Nov. 1, 1996
Traditionally, systems developers are faced with two choices when working on vision-systems software. They can either write their own image-processing functions and integrate them with manufacturers` low-level hardware subroutine calls or use graphical-user-interface (GUI) driven packages. While proprietary hardware/software combinations produce impressive processing speeds, they also lock developers into specific hardware. The second choice isn`t much better. GUI-based packages, created to run


By Shari Worthington

Traditionally, systems developers are faced with two choices when working on vision-systems software. They can either write their own image-processing functions and integrate them with manufacturers` low-level hardware subroutine calls or use graphical-user-interface (GUI) driven packages. While proprietary hardware/software combinations produce impressive processing speeds, they also lock developers into specific hardware. The second choice isn`t much better. GUI-based packages, created to run on general-purpose CPUs, are often too slow to handle many vision systems applications.

Now, with the advent of RISC microprocessors and sophisticated digital signal processors such as the C80 from Texas Instruments (Dallas, TX), a new class of image-processing software is appearing that combines visual programming environments, large imaging libraries, open-ended architectures, and pipelined hardware support. According to Bob Cordes at Optimas (Bothell, WA), manufacturer of the Optimas imaging software package, "The software is the vision system, because in many applications there is no need for expensive vision hardware. This lowers the cost of designing, integrating, and deploying vision systems" (see Fig. 1).

User-interface standards

Most imaging-software companies support Visual Basic, Visual C++, and occasionally Delphi, to let developers tailor software for specific imaging applications. Noesis Vision (St. Laurent, Canada), Logical Vision (Burnaby, BC, Canada), Integral Vision (Farmington Hills, MI), and Optimas all use these packages to let programmers work within GUI-based programming environments.

"Visual Basic is a widely accepted application-development environment that allows a standard GUI to be bolted onto a library of frame-grabber hardware routines. And programming in Visual Basic takes one-third to one-half the time of programming in C or C++," says Gary Wagner, vice president of Integral Vision. His company`s software-development environment, VisionBlox, is a set of 30 add-in software controls that allow OEMs and resellers to develop industrial machine-vision applications by dragging graphical icons onto a programming form, then linking them together with Visual Basic code (see Fig. 2 and "Imaging software as reusable components," p. 38).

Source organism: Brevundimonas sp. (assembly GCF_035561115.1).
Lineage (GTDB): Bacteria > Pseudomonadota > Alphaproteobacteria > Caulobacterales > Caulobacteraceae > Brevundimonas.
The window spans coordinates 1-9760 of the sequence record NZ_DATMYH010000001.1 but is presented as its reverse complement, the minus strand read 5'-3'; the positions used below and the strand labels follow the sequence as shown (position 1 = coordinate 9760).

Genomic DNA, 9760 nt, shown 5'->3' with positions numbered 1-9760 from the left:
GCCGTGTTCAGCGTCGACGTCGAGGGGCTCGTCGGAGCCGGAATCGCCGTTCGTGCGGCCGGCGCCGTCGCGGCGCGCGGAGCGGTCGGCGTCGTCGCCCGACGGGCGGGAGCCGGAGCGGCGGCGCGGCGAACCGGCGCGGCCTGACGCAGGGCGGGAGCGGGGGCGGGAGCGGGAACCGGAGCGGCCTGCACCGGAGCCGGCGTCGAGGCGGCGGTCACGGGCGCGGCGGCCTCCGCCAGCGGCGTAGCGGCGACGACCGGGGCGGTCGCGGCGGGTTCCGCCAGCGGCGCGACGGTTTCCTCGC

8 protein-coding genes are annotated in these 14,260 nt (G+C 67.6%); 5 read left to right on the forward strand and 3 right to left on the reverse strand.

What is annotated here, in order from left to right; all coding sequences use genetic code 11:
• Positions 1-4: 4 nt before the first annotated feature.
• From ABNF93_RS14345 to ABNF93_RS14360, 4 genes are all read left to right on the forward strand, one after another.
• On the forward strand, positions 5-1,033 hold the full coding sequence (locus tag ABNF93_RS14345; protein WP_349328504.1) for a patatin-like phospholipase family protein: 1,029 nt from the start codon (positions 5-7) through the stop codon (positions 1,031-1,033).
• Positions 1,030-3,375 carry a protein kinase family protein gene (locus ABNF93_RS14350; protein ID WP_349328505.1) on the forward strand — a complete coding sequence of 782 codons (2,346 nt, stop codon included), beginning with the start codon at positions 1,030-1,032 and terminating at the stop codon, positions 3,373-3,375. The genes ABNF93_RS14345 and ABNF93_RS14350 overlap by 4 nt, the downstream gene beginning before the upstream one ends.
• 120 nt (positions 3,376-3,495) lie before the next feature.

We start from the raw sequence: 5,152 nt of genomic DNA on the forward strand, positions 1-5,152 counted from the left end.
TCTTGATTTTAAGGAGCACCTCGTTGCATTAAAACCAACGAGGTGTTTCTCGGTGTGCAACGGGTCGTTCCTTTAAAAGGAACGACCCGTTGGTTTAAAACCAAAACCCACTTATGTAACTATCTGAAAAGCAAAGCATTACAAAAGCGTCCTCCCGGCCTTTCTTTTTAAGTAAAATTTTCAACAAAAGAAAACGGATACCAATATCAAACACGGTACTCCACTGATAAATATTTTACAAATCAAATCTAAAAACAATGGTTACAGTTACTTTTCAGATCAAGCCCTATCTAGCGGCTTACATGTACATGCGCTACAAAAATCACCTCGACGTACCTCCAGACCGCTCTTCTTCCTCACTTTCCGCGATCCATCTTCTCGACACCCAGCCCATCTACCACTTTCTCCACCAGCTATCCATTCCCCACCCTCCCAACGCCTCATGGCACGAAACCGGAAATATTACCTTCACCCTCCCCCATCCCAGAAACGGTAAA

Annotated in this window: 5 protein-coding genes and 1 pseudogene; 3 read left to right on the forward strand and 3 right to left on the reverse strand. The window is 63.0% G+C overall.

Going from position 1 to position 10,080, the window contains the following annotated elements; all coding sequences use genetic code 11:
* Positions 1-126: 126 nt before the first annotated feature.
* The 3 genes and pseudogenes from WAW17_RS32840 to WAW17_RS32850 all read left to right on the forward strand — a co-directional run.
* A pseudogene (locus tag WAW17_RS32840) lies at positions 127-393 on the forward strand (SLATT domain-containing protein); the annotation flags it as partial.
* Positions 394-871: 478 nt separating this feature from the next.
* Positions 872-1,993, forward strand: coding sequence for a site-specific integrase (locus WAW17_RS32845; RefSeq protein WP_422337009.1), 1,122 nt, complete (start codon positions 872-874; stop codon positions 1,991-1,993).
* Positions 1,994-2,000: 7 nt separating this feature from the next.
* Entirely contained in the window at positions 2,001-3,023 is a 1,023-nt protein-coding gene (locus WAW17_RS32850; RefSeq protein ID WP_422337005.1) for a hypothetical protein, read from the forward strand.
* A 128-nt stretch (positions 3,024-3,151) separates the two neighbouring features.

Because VisionBlox is frame-grabber and vision-processor independent, developers are no longer bound to a single hardware supplier or set of proprietary hardware calls. VisionBlox also uses image-calibration controls for more accurate measurement. These custom controls for Visual Basic and Visual C++ do not require developers to make calls to a dynamic link library (DLL)--an external library containing procedures an imaging application can link to and use at run time.

According to Steven Prehn, product manager at Integral Vision, besides the standard requirement that systems run faster with increased accuracy, there is an increase in the demand for smart systems. "We are seeing a large number of systems integrators who need tools that allow them to develop powerful machine-vision applications very rapidly, without sacrificing speed of operation," he says.

Dynamic link libraries

To develop systems faster, many companies are incorporating DLLs into their software. These allow image-processing routines to be accessed from other application software. Aphelion from Amerinex Applied Imaging (Malden, MA), for example, allows end users and OEMs to add image-processing capabilities to a product or application (see Fig. 3). Running under Windows 95, Windows NT, and UNIX, the Aphelion toolkit contains more than 300 routines available from a GUI; more are available directly from C/C++ via the programmer`s toolkit, and all are available as a DLL.